This was originally posted at my blog-city site, but since I have new readers, I thought I’d re-post it here.  It made me chuckle!

I stumbled across this hilarious photo on the internet recently.  It is a classic photo that illustrates why word-for-word translation can be a very dangerous activity.

It reminds me of my early days of learning Chinese.  There used to be a huge political slogan sign on the campus of the university where I was studying.  The slogan was an 8-character phrase.  As the year progressed, and my Chinese ability progressed (or so I hoped), I used the sign to monitor my ability to recognize characters.  First I could recognize one, then two, until one day I looked at the sign and carefully read out each of the 8 characters.  “Yay,” I thought.  “I can read this!” But then realization of the difficulty of Chinese characters set in, because even though I could recognize and read every single character that was used to make up the slogan, I had absoslutely no idea what the sentence meant.  Not a clue! It made absolutely no sense to me, based on what I knew to be the meanings of each character.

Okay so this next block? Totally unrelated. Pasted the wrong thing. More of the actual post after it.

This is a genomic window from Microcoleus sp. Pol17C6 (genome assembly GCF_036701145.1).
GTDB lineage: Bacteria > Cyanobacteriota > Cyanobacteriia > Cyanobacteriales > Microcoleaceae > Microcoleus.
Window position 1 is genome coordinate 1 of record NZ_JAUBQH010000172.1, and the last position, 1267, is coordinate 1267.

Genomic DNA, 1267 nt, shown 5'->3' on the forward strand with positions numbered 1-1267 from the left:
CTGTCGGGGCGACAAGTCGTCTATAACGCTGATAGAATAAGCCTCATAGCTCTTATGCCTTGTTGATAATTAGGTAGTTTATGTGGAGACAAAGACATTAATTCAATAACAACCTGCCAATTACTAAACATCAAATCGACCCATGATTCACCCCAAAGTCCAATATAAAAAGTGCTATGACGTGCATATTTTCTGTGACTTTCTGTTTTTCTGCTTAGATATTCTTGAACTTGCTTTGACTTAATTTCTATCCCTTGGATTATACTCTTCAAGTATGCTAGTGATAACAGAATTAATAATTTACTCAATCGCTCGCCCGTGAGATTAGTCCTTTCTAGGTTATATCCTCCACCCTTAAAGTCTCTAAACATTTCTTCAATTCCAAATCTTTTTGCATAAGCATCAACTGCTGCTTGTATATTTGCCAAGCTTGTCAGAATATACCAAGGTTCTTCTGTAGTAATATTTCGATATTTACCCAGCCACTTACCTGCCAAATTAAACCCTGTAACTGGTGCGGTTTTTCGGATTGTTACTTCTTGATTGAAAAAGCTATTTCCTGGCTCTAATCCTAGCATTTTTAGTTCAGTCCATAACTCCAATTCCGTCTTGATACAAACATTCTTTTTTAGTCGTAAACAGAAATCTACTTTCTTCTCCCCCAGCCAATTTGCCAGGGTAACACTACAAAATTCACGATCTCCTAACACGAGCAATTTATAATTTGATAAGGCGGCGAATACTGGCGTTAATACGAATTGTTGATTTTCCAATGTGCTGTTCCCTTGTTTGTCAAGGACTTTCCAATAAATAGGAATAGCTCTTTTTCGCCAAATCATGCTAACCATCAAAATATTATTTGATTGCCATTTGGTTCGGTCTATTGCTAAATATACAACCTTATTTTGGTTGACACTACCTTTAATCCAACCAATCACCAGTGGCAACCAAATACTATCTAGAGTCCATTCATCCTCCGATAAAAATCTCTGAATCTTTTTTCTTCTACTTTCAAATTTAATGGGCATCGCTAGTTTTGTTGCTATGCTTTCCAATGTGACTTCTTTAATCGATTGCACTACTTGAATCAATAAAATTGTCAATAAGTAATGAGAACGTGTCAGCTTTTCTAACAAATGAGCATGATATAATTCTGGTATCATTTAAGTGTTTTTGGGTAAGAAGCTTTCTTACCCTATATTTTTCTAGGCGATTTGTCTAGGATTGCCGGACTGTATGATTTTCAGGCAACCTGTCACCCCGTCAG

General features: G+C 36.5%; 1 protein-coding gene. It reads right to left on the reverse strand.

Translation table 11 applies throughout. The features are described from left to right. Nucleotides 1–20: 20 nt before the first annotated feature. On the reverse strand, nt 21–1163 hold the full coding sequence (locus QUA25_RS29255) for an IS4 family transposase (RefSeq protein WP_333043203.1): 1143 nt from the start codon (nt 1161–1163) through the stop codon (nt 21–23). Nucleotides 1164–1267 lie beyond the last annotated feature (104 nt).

Chinese is a contextual language.  There are only about 50,000 (only???) characters in the language, and only about 5000-8000 in everyday use.  That means that all of the range of meaning that needs to be communicated must be done using only 8000 characters. Obviously, then, each character must have more than one meaning.  Many characters, in fact, have as many as 5 different meanings, and those meanings are often totally unrelated.  In order to read and understand meaning, you must know the multiple meanings of the characters to be able to judge what they mean in each particular context. Simply opening a dictionary will rarely do the trick.